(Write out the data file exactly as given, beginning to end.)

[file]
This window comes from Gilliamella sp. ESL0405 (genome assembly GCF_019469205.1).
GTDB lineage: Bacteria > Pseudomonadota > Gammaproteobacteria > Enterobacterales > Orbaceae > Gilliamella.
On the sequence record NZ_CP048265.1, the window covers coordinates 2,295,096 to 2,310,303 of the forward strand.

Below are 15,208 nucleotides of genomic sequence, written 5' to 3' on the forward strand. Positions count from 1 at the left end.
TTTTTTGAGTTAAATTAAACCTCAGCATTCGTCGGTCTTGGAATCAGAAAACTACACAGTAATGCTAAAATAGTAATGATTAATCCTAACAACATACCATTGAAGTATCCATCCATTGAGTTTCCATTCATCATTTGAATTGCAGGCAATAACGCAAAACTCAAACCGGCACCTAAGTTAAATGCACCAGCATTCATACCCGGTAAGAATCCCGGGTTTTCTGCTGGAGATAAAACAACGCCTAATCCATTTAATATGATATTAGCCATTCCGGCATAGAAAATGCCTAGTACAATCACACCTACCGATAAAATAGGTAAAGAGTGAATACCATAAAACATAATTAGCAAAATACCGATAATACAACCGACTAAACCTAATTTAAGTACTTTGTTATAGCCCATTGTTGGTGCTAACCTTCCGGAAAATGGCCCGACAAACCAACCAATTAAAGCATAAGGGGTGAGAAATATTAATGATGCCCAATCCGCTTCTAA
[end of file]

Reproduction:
This window comes from Gilliamella sp. ESL0405 (genome assembly GCF_019469205.1).
GTDB lineage: Bacteria > Pseudomonadota > Gammaproteobacteria > Enterobacterales > Orbaceae > Gilliamella.
On the sequence record NZ_CP048265.1, the window covers coordinates 2,295,096 to 2,310,303 of the forward strand.

Below are 15,208 nucleotides of genomic sequence, written 5' to 3' on the forward strand. Positions count from 1 at the left end.
TTTTTTGAGTTAAATTAAACCTCAGCATTCGTCGGTCTTGGAATCAGAAAACTACACAGTAATGCTAAAATAGTAATGATTAATCCTAACAACATACCATTGAAGTATCCATCCATTGAGTTTCCATTCATCATTTGAATTGCAGGCAATAACGCAAAACTCAAACCGGCACCTAAGTTAAATGCACCAGCATTCATACCCGGTAAGAATCCCGGGTTTTCTGCTGGAGATAAAACAACGCCTAATCCATTTAATATGATATTAGCCATTCCGGCATAGAAAATGCCTAGTACAATCACACCTACCGATAAAATAGGTAAAGAGTGAATACCATAAAACATAATTAGCAAAATACCGATAATACAACCGACTAAACCTAATTTAAGTACTTTGTTATAGCCCATTGTTGGTGCTAACCTTCCGGAAAATGGCCCGACAAACCAACCAATTAAAGCATAAGGGGTGAGAAATATTAATGATGCCCAATCCGCTTCTAA